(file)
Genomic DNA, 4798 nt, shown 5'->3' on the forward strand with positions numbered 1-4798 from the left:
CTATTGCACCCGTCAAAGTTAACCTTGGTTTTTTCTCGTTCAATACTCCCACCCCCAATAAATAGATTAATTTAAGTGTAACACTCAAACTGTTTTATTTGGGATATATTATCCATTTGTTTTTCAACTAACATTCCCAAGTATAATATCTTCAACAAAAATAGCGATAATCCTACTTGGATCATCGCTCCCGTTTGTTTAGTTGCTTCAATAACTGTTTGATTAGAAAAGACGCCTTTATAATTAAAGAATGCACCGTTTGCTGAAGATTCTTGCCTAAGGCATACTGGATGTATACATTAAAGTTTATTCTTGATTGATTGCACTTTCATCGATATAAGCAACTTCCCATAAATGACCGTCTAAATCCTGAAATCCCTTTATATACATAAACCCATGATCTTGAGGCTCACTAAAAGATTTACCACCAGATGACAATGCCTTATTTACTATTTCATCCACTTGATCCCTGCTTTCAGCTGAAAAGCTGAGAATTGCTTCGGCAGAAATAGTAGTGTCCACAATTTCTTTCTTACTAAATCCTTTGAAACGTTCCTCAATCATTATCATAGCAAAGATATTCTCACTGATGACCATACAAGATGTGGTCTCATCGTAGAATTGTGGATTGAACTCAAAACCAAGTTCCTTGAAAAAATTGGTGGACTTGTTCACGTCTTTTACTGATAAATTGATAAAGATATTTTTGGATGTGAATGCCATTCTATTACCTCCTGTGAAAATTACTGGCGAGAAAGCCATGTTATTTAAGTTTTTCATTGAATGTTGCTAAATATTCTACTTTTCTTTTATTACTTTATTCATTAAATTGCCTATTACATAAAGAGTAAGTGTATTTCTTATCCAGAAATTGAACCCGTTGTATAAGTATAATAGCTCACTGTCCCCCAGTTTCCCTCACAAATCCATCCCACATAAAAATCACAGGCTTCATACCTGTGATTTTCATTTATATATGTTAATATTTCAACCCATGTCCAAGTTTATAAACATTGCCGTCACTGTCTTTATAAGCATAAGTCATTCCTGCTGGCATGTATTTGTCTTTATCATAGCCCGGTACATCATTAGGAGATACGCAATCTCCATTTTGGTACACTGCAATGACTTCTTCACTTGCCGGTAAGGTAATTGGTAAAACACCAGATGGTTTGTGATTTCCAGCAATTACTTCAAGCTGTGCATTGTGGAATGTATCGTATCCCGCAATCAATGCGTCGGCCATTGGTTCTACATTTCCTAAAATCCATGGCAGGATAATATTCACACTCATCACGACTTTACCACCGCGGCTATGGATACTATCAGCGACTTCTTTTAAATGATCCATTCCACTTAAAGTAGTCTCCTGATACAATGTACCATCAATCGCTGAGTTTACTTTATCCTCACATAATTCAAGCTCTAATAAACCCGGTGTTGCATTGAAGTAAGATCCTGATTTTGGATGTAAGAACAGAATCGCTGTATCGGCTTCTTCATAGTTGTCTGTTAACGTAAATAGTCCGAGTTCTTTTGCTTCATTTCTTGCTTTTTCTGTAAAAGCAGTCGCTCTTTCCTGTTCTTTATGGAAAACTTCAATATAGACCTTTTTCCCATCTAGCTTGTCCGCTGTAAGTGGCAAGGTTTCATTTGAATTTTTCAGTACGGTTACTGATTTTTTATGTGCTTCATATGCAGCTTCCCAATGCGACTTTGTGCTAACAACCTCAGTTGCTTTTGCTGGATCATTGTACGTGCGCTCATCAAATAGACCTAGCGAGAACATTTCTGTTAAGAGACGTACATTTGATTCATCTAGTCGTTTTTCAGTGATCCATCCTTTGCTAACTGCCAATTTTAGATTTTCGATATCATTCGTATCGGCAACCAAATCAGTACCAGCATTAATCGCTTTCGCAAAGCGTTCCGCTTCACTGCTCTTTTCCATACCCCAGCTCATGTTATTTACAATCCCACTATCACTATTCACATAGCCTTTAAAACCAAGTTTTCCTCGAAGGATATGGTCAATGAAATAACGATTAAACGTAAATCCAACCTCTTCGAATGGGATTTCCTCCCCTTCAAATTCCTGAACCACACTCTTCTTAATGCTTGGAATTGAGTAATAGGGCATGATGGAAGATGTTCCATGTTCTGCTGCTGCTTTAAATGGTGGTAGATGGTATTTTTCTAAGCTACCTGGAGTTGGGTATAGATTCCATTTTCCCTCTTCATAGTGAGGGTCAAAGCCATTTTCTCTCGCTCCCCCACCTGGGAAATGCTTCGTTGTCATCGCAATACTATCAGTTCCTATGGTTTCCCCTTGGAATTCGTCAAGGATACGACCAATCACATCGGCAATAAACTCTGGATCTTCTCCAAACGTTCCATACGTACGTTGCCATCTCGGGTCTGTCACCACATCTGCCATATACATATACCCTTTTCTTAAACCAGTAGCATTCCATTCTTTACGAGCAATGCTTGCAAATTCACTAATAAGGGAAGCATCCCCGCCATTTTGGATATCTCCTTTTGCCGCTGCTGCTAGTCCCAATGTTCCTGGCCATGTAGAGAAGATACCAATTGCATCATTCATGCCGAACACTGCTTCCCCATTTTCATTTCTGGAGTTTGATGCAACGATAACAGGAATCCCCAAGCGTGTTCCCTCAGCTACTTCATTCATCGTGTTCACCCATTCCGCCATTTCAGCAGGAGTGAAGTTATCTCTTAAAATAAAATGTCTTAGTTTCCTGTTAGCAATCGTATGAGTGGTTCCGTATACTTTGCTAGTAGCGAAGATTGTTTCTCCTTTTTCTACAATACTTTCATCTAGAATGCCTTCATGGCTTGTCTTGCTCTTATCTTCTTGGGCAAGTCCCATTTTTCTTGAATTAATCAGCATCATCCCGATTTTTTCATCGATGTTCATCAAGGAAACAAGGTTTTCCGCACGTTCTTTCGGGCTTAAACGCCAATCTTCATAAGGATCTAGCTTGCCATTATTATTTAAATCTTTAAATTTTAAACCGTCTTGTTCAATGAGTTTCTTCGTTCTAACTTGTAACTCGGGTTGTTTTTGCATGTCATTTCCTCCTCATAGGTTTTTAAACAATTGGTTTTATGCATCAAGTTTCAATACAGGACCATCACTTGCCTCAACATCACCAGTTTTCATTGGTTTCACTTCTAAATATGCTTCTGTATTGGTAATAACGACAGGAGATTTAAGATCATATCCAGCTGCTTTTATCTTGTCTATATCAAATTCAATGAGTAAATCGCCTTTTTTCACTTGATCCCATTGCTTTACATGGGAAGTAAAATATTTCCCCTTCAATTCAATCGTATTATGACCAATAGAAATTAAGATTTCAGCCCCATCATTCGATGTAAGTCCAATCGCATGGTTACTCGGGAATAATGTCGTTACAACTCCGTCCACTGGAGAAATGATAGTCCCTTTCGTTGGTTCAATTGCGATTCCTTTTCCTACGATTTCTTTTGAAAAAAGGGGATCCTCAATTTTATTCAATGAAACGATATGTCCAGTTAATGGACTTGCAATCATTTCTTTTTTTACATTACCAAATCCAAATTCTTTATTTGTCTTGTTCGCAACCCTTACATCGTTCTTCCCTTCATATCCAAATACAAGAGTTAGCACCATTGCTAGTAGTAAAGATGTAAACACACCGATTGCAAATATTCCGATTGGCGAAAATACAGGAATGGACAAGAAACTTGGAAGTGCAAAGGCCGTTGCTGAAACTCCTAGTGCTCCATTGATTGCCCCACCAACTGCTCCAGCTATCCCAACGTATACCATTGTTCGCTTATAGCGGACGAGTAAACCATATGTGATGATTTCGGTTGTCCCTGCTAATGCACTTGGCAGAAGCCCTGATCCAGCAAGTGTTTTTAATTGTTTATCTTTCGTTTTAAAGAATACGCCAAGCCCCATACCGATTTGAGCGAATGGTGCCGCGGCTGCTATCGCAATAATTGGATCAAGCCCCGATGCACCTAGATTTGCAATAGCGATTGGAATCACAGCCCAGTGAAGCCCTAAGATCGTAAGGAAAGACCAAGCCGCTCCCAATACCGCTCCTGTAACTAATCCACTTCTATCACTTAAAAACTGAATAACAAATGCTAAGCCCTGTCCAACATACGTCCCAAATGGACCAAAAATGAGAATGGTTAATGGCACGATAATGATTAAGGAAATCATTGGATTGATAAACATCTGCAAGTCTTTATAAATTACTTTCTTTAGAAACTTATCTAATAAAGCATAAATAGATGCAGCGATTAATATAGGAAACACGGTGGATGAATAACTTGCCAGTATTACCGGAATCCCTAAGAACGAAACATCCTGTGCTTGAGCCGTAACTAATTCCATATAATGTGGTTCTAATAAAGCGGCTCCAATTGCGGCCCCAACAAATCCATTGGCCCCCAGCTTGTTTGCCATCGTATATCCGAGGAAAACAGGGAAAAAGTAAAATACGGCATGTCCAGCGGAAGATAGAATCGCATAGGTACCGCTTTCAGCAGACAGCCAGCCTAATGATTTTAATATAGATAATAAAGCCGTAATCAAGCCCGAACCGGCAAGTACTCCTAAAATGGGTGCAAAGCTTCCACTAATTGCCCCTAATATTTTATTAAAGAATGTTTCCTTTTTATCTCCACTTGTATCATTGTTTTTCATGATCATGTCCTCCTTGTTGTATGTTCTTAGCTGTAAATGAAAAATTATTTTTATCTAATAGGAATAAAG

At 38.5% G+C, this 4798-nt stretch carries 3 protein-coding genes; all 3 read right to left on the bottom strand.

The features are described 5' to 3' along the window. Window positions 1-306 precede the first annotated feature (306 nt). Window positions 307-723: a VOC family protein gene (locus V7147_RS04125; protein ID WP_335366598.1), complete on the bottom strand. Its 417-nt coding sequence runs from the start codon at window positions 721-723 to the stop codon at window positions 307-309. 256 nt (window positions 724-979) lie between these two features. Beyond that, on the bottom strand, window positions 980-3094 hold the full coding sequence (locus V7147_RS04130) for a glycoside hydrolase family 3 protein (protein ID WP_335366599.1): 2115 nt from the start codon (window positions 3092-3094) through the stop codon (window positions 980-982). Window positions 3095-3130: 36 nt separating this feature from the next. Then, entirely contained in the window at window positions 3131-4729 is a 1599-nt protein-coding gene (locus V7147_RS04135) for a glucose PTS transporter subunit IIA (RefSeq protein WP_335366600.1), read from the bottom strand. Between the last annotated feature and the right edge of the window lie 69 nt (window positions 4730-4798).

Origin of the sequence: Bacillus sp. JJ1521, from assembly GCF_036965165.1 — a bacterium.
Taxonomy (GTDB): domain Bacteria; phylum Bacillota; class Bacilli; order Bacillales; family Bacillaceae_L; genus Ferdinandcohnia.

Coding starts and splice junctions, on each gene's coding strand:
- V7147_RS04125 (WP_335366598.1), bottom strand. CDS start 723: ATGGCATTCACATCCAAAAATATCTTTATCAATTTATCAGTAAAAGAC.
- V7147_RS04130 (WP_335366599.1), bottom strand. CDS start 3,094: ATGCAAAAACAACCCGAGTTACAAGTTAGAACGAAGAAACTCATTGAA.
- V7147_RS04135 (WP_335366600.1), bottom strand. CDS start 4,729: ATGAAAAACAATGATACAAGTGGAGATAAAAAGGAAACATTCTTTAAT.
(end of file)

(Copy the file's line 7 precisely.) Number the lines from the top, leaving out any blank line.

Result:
Coding starts and splice junctions, on each gene's coding strand: